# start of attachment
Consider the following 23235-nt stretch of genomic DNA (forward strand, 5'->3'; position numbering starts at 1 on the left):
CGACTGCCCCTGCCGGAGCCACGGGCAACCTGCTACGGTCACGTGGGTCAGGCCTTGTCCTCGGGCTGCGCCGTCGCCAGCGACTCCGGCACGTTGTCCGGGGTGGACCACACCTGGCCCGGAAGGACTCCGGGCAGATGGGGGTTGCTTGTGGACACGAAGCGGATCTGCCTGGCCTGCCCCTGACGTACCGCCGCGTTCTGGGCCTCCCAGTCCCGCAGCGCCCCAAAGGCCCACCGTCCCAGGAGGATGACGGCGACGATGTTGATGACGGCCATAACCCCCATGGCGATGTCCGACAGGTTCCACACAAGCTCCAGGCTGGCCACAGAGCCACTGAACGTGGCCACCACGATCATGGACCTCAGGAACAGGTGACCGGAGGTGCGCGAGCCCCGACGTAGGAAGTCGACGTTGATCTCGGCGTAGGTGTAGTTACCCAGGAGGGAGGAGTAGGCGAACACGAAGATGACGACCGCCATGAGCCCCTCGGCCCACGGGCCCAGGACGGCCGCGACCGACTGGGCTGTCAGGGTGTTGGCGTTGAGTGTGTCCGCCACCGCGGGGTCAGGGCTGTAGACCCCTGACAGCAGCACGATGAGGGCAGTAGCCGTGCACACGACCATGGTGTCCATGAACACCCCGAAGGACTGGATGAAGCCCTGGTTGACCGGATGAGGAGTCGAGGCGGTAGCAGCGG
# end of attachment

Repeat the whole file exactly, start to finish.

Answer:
Consider the following 23235-nt stretch of genomic DNA (forward strand, 5'->3'; position numbering starts at 1 on the left):
CGACTGCCCCTGCCGGAGCCACGGGCAACCTGCTACGGTCACGTGGGTCAGGCCTTGTCCTCGGGCTGCGCCGTCGCCAGCGACTCCGGCACGTTGTCCGGGGTGGACCACACCTGGCCCGGAAGGACTCCGGGCAGATGGGGGTTGCTTGTGGACACGAAGCGGATCTGCCTGGCCTGCCCCTGACGTACCGCCGCGTTCTGGGCCTCCCAGTCCCGCAGCGCCCCAAAGGCCCACCGTCCCAGGAGGATGACGGCGACGATGTTGATGACGGCCATAACCCCCATGGCGATGTCCGACAGGTTCCACACAAGCTCCAGGCTGGCCACAGAGCCACTGAACGTGGCCACCACGATCATGGACCTCAGGAACAGGTGACCGGAGGTGCGCGAGCCCCGACGTAGGAAGTCGACGTTGATCTCGGCGTAGGTGTAGTTACCCAGGAGGGAGGAGTAGGCGAACACGAAGATGACGACCGCCATGAGCCCCTCGGCCCACGGGCCCAGGACGGCCGCGACCGACTGGGCTGTCAGGGTGTTGGCGTTGAGTGTGTCCGCCACCGCGGGGTCAGGGCTGTAGACCCCTGACAGCAGCACGATGAGGGCAGTAGCCGTGCACACGACCATGGTGTCCATGAACACCCCGAAGGACTGGATGAAGCCCTGGTTGACCGGATGAGGAGTCGAGGCGGTAGCAGCGG